I'm having problems figuring out geosynchronous station keeping requirements due to triaxiality. So far, I've gotten as far as finding the equilibrium points at about 75 degrees and 255 degrees, but I can't get from there to the station keeping requirements for satellites located at other longitudes. The angular, or longitudinal, accleration should equal: [tex]\ddot\lambda = -\left(\omega^2_E \left(\frac{R_E}{a}\right)^2\right) \left(-18J_{22} sin(2(\lambda - \lambda_{22}))\right)[/tex] [tex]\lambda[/tex] is longitude with [tex]\lambda_{22}[/tex] being a constant that goes along with [tex]J_{22}[/tex] for one of the Earth's spherical harmonics due to triaxiality. [tex]\omega_E[/tex] is the rotation rate of the Earth, [tex]R_E[/tex] is the radius of the Earth, and a is the orbit's semi-major axis. There's another variation of this I found in NASA's TM-2001-210854, Integrated Orbit, Attitude, and Structural Control Systems Design for Space Solar Power Satellites, but it yields the same results. They just merged the mean motion into the rest of the equation. Since the whole purpose of geosynchronous satellites is for the orbit's mean motion to match the Earth's rotation rate, I like the version where its separate, better. I found the equilibrium points by finding where angular acceleration equaled zero. If I convert this to linear acceleration, I think I should get the acceleration necessary to stay in the same place for other longitudes. If projected over the course of one year, I get a maximum of around 5.203 meters/second/year, which is about 3 times too big. Wertz and Larsen's Space Mission Analysis and Design just use the equation: [tex]\deltaV = 1.715 sin(2(\lambda - \lambda_s))[/tex] Their equation does produce a realistic maximum. Unfortunately, 1.715 doesn't tell me anything. Anyone know the missing link, here?
Bob, I wish I could offer more help, but when this topic was covered in my space nav class, it went right over my head. IIRC, Fundamentals of Astrodynamics and Applications by Vallado had a brief section on this. If they've got it in the library, it may be worth a look.
Something like this: The potential of the '22' part of the gravitational potential is written out as: [tex]U_{22}=\frac{GM}{r} \frac{Re^2}{r^2} P_{22} ( \sin \phi) J_{22} \cos 2 ( \lamda - \lambda_{22} )[/tex] with the associated Legendre polynomial: [tex]P_{22} ( \sin \phi ) = 3 \cos^2 \phi [/tex] equals 3 for equatorial orbit. Getting the acceleration in lambda-direction (alongtrack) means differentiating once wrt r and once wrt lambda: [tex]a_{\lambda} = \frac{\partial^2 U}{\partial r \partial \lambda} = -3 \left( \frac{GM}{r} \frac{Re}{r^3} \right) \cdot 3 J_{22} \left( -2 \sin 2 ( \lambda - \lambda_{22} ) \right) [/tex] equating: [tex] a_{\lambda} = r \ddot{\lambda} [/tex] filling in [tex]r=a[/tex] and noting that [tex]\omega_e = \sqrt{ \frac{GM}{a^3} } [/tex] by definition of the geostationary orbit (orbital rotational velocity equals Earth rotational velocity) gives the given equation. edit - I'm not sure about this (the exact reason concerning the double differentiation and the definition of the acceleration). Have to look it up. But at least this gives the given equation :)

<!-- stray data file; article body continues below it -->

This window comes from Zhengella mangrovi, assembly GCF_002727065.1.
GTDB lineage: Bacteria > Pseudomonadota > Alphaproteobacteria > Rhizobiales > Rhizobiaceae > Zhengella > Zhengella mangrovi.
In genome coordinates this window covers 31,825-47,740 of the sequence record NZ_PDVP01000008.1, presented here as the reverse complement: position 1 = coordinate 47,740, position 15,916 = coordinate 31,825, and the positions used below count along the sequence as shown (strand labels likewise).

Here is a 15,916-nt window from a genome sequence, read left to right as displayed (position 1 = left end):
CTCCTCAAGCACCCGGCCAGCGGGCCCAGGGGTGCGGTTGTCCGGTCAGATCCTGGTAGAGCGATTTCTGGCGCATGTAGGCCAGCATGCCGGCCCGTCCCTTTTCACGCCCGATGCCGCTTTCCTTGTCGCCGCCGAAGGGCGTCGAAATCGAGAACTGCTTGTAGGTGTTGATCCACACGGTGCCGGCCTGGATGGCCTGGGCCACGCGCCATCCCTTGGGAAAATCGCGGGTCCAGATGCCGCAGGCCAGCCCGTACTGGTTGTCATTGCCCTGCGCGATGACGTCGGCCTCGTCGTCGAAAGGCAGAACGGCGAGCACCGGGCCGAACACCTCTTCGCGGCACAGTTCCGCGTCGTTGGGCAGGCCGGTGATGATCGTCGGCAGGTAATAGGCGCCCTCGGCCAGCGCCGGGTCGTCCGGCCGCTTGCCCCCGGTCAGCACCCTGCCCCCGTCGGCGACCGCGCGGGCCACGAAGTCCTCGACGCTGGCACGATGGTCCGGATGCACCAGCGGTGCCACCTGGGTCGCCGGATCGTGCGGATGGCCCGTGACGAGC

This gets me to my original equation, but reading another perspective gives me a lot of help. I was kind of looking at it as if, by constantly accelerating (or decelerating) to compensate for the longitudinal drift, that I would hold the radius constant. True enough, but that doesn't mean that the acceleration doesn't have a radial component. In other words, the change in velocity is actually: [tex]\dot V=r\dot\omega + \dot{r} \omega[/tex] And [tex]\dot\omega[/tex] and [tex]\dot{r}[/tex] are always changing in opposite directions. I'll have to play with it a little and see if it works. (I need to get a better reference for this, as well. The ones that offer a good explanation came up with same numbers I did and the ones with realistic numbers offer no explanation at all.)